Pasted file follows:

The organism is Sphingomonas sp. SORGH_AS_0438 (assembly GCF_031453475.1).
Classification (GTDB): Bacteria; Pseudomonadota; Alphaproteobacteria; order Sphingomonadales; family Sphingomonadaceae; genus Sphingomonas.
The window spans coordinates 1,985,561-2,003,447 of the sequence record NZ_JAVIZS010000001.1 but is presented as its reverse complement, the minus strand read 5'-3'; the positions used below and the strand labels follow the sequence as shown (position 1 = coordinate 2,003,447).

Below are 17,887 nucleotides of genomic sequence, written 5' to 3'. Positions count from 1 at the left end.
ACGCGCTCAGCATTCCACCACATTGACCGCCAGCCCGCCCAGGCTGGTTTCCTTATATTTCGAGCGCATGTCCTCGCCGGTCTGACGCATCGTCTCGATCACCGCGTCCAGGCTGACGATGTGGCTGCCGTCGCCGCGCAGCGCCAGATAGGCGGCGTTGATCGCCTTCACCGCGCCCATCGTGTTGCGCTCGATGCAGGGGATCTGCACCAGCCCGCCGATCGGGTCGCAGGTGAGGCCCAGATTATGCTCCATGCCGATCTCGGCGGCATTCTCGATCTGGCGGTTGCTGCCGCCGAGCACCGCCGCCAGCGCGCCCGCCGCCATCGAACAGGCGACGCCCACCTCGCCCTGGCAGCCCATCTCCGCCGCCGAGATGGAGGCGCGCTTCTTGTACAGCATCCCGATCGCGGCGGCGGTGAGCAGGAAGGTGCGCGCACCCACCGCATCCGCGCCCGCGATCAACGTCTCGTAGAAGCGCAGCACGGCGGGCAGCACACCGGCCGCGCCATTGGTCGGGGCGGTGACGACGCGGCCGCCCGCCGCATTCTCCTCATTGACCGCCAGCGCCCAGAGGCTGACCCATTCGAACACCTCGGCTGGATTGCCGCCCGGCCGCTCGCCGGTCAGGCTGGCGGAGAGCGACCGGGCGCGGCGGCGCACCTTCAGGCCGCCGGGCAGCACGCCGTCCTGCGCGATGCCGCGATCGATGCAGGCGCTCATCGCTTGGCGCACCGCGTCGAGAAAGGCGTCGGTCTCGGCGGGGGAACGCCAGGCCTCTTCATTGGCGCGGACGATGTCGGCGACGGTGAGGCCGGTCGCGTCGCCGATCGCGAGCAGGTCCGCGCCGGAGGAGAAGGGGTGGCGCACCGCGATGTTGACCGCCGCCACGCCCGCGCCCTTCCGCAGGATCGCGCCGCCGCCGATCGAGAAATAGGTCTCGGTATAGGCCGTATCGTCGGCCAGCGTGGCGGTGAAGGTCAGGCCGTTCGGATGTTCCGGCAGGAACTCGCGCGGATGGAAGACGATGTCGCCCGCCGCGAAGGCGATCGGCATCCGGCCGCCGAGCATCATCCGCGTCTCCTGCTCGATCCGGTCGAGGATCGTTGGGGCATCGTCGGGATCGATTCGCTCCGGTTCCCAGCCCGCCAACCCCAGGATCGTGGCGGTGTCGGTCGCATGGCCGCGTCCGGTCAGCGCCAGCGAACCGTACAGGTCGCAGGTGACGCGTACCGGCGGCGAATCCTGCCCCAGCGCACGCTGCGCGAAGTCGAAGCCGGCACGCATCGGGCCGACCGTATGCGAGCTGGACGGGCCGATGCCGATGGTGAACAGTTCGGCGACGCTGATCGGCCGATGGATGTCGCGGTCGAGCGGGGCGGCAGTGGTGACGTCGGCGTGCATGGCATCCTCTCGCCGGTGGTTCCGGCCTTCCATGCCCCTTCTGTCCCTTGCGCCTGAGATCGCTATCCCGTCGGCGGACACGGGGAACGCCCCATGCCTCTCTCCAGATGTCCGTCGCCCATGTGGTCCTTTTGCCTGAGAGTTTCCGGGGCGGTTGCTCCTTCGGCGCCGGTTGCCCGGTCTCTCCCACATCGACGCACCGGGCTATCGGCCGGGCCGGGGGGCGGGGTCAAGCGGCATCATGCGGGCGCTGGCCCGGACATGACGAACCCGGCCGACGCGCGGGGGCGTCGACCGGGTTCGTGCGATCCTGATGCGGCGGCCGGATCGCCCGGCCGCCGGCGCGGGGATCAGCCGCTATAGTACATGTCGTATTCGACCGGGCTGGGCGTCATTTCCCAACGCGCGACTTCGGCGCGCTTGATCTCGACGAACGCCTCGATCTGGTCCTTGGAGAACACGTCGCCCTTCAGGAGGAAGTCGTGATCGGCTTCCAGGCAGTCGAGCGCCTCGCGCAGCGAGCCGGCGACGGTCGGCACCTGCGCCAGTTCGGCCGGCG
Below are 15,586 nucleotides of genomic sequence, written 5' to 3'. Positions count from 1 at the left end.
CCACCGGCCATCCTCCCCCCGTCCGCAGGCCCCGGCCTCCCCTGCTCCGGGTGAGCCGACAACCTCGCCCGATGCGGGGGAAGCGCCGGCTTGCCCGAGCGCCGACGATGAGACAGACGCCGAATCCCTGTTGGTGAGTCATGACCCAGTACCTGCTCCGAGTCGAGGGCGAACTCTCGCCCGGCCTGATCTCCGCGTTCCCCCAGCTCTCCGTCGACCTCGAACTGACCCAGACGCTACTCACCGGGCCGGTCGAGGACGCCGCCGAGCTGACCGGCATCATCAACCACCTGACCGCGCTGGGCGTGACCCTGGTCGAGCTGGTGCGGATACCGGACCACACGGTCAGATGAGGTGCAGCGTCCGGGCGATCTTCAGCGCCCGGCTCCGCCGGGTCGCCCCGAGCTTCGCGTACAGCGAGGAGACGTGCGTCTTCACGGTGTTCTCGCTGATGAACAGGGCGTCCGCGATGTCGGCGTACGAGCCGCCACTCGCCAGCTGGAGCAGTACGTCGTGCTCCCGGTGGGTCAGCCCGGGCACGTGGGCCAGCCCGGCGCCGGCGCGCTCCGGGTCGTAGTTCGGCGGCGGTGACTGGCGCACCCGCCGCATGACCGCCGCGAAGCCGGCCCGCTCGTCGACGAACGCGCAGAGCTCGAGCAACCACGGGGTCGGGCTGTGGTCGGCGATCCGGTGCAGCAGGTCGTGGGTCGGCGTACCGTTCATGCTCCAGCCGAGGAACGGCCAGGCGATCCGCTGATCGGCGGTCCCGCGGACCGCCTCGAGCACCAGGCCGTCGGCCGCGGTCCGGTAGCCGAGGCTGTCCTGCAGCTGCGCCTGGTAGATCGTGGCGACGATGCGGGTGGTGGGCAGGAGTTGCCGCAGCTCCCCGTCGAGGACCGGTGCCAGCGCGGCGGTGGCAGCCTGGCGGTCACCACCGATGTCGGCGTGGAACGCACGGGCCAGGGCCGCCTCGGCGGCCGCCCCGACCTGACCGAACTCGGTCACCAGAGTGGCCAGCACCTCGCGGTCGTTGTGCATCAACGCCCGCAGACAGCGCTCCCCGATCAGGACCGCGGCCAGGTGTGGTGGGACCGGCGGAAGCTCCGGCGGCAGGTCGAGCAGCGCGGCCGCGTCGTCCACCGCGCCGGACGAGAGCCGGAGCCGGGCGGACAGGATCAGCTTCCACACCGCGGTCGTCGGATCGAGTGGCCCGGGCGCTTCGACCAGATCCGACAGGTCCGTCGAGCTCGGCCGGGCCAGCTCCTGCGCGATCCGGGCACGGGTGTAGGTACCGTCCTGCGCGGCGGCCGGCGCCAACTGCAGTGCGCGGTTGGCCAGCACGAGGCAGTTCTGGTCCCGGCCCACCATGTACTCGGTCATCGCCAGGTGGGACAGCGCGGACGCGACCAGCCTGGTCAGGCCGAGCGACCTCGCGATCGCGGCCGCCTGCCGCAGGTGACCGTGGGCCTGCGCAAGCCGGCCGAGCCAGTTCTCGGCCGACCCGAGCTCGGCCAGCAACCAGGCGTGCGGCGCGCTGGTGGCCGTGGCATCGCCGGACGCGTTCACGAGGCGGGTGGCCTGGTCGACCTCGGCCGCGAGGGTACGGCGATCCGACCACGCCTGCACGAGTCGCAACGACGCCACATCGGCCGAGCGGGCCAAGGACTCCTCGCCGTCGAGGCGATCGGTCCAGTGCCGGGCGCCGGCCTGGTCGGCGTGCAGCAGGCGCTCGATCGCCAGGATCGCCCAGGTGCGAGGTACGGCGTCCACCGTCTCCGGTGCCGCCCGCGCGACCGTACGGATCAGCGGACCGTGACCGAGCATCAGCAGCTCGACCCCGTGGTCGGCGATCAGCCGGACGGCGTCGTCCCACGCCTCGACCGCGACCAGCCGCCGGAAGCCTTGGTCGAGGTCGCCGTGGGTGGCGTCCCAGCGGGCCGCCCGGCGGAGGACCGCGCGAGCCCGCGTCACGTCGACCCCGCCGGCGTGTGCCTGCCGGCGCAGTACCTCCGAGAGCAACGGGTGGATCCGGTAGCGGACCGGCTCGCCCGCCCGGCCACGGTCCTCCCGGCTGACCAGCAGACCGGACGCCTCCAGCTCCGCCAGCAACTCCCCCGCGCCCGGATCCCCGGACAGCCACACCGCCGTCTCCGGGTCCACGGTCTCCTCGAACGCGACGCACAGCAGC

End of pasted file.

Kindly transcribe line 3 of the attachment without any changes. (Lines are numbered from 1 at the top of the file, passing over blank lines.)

The window spans coordinates 1,985,561-2,003,447 of the sequence record NZ_JAVIZS010000001.1 but is presented as its reverse complement, the minus strand read 5'-3'; the positions used below and the strand labels follow the sequence as shown (position 1 = coordinate 2,003,447).